A critical favorite whose enviable reputation stems from lingering fascination with director Sam Peckinpah and the mystique that attaches to any serious movie altered by studio interference, Pat Garrett and Billy the Kid has many virtues that are not immediately apparent—it’s like one of those classic novels that makes more sense after one learns about the context surrounding the novel’s creation. Thus, Pat Garrett on its own merits might seem merely a somewhat pretentious Western drama offering a bleak riff on the last days of a notorious outlaw. Seen through the prism of Peckinpah’s career, however, it becomes something more.
The story is deceptively simple. Graying outlaw-turned-lawman Pat Garrett (James Coburn) reunites with his old comrade-in-crime, William “Billy the Kid” Bonney (Kris Kristofferson), in New Mexico. Garret advises Billy to leave the country because authorities are planning to hunt Billy. Appalled at the way corporations and politicians are constricting the frontier, Billy remains at large until he’s captured by lawmen including Bible-thumping deputy Ollinger (R.G. Armstrong). Gunning his way free of his captors, Billy starts a tragic cycle leading to a confrontation with his friend Garrett.
Much has been made of this picture’s metaphorical heft, since the idea of a former robber betraying his lawless friend can be interpreted as a statement on the way greed changed the maverick spirit of the Old West. And, indeed, some dialogue and imagery emphasizes that exact reading, like the bit in which Peckinpah appears onscreen as a coffin maker. (See, he’s burying the Old West.) Taking the metaphor further, the picture can also be viewed as a rumination on individual-vs.-the-establishment themes that were prevalent in the national conversation at the time the film was made.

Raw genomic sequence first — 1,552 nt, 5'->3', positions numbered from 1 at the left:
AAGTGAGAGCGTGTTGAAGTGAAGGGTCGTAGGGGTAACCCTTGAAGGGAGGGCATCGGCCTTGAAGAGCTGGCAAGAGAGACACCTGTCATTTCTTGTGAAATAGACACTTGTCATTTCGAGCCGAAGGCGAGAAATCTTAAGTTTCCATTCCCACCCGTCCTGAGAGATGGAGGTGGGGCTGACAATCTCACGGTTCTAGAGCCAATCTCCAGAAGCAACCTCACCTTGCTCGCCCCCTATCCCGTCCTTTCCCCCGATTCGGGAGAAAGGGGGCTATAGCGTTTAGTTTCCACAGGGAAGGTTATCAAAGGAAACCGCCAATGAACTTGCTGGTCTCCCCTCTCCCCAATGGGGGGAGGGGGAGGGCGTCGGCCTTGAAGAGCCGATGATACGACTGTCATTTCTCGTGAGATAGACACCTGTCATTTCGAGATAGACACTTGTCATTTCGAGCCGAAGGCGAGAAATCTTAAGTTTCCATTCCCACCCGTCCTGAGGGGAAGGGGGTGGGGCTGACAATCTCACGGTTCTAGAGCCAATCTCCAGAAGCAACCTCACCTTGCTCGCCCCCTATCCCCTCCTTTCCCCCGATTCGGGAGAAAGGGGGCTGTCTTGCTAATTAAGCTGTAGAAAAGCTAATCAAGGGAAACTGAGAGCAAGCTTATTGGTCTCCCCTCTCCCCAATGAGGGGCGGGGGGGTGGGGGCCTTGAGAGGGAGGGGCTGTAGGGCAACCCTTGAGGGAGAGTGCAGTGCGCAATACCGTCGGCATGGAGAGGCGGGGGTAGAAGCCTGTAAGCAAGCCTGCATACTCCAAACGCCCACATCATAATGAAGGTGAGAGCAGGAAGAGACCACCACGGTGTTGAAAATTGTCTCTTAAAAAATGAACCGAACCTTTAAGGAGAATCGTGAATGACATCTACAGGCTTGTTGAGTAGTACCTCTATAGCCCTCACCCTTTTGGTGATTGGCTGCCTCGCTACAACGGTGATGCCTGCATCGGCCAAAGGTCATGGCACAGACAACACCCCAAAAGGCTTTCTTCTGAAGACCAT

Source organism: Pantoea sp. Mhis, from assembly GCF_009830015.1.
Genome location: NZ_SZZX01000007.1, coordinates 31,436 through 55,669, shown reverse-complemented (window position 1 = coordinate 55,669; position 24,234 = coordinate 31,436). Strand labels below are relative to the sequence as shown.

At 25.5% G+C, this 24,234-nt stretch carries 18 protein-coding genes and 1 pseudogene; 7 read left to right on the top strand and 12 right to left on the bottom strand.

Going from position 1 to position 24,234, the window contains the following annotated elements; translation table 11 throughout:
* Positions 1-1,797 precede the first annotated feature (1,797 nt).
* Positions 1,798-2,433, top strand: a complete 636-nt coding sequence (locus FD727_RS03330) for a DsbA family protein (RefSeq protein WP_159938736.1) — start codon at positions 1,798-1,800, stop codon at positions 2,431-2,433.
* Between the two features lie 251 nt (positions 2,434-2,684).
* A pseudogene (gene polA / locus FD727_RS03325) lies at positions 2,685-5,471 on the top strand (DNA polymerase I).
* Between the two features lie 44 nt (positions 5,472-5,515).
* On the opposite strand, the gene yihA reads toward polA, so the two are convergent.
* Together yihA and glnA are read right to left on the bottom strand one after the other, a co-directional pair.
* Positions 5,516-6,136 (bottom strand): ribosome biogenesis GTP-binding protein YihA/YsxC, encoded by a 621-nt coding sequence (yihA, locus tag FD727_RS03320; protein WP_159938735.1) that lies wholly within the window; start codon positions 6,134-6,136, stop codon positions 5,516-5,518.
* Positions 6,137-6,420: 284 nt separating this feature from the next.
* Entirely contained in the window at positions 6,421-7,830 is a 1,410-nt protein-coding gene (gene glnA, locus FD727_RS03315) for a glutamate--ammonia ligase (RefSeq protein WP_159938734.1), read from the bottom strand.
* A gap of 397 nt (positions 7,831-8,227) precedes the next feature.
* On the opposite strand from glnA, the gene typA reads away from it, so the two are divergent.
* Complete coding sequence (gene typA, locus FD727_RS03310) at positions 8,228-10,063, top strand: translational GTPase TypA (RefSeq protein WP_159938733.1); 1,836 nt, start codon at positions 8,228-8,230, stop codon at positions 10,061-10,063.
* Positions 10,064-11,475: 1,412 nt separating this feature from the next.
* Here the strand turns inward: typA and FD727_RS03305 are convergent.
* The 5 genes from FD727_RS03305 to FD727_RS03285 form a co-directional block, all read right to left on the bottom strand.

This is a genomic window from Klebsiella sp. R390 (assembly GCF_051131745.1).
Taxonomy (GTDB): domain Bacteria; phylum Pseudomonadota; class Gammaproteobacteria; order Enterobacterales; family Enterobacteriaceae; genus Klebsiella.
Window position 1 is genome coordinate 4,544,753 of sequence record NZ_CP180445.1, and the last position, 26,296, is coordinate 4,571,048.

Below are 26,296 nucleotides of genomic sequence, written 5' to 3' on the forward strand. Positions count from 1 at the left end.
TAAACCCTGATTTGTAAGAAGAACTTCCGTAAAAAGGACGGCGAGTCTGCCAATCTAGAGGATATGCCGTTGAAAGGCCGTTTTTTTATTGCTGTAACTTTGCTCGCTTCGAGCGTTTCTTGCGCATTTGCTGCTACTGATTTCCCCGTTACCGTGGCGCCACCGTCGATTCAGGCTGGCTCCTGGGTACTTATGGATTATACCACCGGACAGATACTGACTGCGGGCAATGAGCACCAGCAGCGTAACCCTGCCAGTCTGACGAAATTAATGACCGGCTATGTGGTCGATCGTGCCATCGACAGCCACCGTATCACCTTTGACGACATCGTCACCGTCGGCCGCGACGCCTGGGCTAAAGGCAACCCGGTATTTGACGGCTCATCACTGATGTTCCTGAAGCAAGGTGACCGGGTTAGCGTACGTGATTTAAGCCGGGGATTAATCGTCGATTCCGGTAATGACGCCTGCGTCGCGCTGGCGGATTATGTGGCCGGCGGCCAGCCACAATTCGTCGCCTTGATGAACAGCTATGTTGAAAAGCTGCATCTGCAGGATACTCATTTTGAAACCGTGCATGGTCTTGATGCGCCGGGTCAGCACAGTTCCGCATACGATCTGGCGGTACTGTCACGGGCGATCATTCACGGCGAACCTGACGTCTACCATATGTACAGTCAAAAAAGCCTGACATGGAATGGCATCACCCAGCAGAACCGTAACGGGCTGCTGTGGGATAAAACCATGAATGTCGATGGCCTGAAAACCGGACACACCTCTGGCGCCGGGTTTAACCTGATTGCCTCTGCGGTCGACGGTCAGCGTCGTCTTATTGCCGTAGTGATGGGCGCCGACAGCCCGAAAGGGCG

The problem with over-praising this movie is twofold. First, Peckinpah expressed the same themes, with greater clarity and power, in earlier pictures like The Wild Bunch (1969). Second, Pat Garrett gets mired in lots of distractions, like the pointless scenes with Billy’s young sidekick, Alias (Bob Dylan), or the extended sequence of a female gunslinger (Katy Jurado) mowing down a group of opponents. This being a Peckinpah flick, there are also long vignettes of sweaty men drinking whiskey straight from the bottle and screwing whores in filthy rooms, plus a fair amount of slow-motion bloodletting.
To be fair, the song score by costar Dylan adds a melancholy vibe (Dylan’s great song “Knockin’ on Heaven’s Door” was introduced here), and any assessment of Pat Garrett must take into consideration the fact that the picture has been released in several versions. For instance, a so-called “Director’s Cut” was released in 2001, nearly 20 years after Peckinpah died, so it’s anybody’s guess which version of the picture represents Peckinpah’s original intentions. Still, any film must ultimately be appraised based upon its content, and the two hours comprising the currently available “definitive” version of Pat Garrett feature flashes of brilliance in the service of a thoughtful but murky narrative.
Like Two-Lane Blacktop (1971), another counterculture-themed picture written by Rudy Wurlitzer, Pat Garrett is a uniquely ’70s endeavor that makes for a great discussion piece, even if it somehow provokes viewers to invest the material with more meaning than is actually present. But then again, one of Peckinpah’s great gifts, both onscreen and in his private life, was stirring up trouble; therefore, perhaps the secret genius of Pat Garrett and Billy the Kid is that it smashes signifiers together and lets the audience sort out the chaos.
Pat Garrett and Billy the Kid: GROOVY